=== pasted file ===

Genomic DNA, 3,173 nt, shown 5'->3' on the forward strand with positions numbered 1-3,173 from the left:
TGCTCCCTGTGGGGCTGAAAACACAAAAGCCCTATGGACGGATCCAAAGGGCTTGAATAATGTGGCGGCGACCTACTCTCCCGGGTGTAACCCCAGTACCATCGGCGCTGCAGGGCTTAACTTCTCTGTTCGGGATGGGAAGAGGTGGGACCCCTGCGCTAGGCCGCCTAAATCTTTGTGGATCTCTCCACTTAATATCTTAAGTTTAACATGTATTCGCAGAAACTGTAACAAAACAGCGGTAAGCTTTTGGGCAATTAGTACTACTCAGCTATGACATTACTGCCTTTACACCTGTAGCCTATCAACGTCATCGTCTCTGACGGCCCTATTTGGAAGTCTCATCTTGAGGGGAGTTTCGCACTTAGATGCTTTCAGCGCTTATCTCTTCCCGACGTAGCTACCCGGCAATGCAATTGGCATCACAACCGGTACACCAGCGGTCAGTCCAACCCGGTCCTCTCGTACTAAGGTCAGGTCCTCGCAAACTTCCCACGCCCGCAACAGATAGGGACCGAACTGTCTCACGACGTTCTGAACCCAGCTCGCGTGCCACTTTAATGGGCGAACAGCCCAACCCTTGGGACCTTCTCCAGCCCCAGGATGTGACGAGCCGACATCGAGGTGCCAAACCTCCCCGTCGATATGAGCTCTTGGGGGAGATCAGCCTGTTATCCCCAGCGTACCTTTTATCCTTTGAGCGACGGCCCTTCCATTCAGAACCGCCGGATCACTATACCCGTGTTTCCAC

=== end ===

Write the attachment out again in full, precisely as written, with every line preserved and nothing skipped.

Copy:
Genomic DNA, 3,173 nt, shown 5'->3' on the forward strand with positions numbered 1-3,173 from the left:
TGCTCCCTGTGGGGCTGAAAACACAAAAGCCCTATGGACGGATCCAAAGGGCTTGAATAATGTGGCGGCGACCTACTCTCCCGGGTGTAACCCCAGTACCATCGGCGCTGCAGGGCTTAACTTCTCTGTTCGGGATGGGAAGAGGTGGGACCCCTGCGCTAGGCCGCCTAAATCTTTGTGGATCTCTCCACTTAATATCTTAAGTTTAACATGTATTCGCAGAAACTGTAACAAAACAGCGGTAAGCTTTTGGGCAATTAGTACTACTCAGCTATGACATTACTGCCTTTACACCTGTAGCCTATCAACGTCATCGTCTCTGACGGCCCTATTTGGAAGTCTCATCTTGAGGGGAGTTTCGCACTTAGATGCTTTCAGCGCTTATCTCTTCCCGACGTAGCTACCCGGCAATGCAATTGGCATCACAACCGGTACACCAGCGGTCAGTCCAACCCGGTCCTCTCGTACTAAGGTCAGGTCCTCGCAAACTTCCCACGCCCGCAACAGATAGGGACCGAACTGTCTCACGACGTTCTGAACCCAGCTCGCGTGCCACTTTAATGGGCGAACAGCCCAACCCTTGGGACCTTCTCCAGCCCCAGGATGTGACGAGCCGACATCGAGGTGCCAAACCTCCCCGTCGATATGAGCTCTTGGGGGAGATCAGCCTGTTATCCCCAGCGTACCTTTTATCCTTTGAGCGACGGCCCTTCCATTCAGAACCGCCGGATCACTATACCCGTGTTTCCAC